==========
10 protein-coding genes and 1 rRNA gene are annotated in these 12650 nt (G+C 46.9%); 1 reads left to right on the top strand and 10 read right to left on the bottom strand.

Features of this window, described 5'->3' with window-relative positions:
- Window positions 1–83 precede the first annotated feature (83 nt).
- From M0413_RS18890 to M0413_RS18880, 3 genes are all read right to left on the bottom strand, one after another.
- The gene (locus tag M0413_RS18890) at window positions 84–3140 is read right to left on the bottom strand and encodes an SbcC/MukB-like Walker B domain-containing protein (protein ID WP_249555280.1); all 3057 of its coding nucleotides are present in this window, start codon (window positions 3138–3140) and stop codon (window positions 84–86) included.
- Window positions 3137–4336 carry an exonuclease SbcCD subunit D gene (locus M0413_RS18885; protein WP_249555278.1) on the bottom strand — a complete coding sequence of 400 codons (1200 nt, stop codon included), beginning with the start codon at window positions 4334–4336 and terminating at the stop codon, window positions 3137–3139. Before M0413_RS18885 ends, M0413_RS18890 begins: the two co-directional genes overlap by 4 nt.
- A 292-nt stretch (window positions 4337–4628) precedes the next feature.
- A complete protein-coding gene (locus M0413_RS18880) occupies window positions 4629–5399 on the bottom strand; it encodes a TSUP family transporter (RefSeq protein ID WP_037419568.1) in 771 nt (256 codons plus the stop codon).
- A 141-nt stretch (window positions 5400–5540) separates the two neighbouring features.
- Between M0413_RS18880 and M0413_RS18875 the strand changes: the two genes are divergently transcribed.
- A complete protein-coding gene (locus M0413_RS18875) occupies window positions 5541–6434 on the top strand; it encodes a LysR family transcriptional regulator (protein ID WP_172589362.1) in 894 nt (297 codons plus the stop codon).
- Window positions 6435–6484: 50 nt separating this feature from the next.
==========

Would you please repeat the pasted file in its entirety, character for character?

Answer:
10 protein-coding genes and 1 rRNA gene are annotated in these 12650 nt (G+C 46.9%); 1 reads left to right on the top strand and 10 read right to left on the bottom strand.

Features of this window, described 5'->3' with window-relative positions:
- Window positions 1–83 precede the first annotated feature (83 nt).
- From M0413_RS18890 to M0413_RS18880, 3 genes are all read right to left on the bottom strand, one after another.
- The gene (locus tag M0413_RS18890) at window positions 84–3140 is read right to left on the bottom strand and encodes an SbcC/MukB-like Walker B domain-containing protein (protein ID WP_249555280.1); all 3057 of its coding nucleotides are present in this window, start codon (window positions 3138–3140) and stop codon (window positions 84–86) included.
- Window positions 3137–4336 carry an exonuclease SbcCD subunit D gene (locus M0413_RS18885; protein WP_249555278.1) on the bottom strand — a complete coding sequence of 400 codons (1200 nt, stop codon included), beginning with the start codon at window positions 4334–4336 and terminating at the stop codon, window positions 3137–3139. Before M0413_RS18885 ends, M0413_RS18890 begins: the two co-directional genes overlap by 4 nt.
- A 292-nt stretch (window positions 4337–4628) precedes the next feature.
- A complete protein-coding gene (locus M0413_RS18880) occupies window positions 4629–5399 on the bottom strand; it encodes a TSUP family transporter (RefSeq protein ID WP_037419568.1) in 771 nt (256 codons plus the stop codon).
- A 141-nt stretch (window positions 5400–5540) separates the two neighbouring features.
- Between M0413_RS18880 and M0413_RS18875 the strand changes: the two genes are divergently transcribed.
- A complete protein-coding gene (locus M0413_RS18875) occupies window positions 5541–6434 on the top strand; it encodes a LysR family transcriptional regulator (protein ID WP_172589362.1) in 894 nt (297 codons plus the stop codon).
- Window positions 6435–6484: 50 nt separating this feature from the next.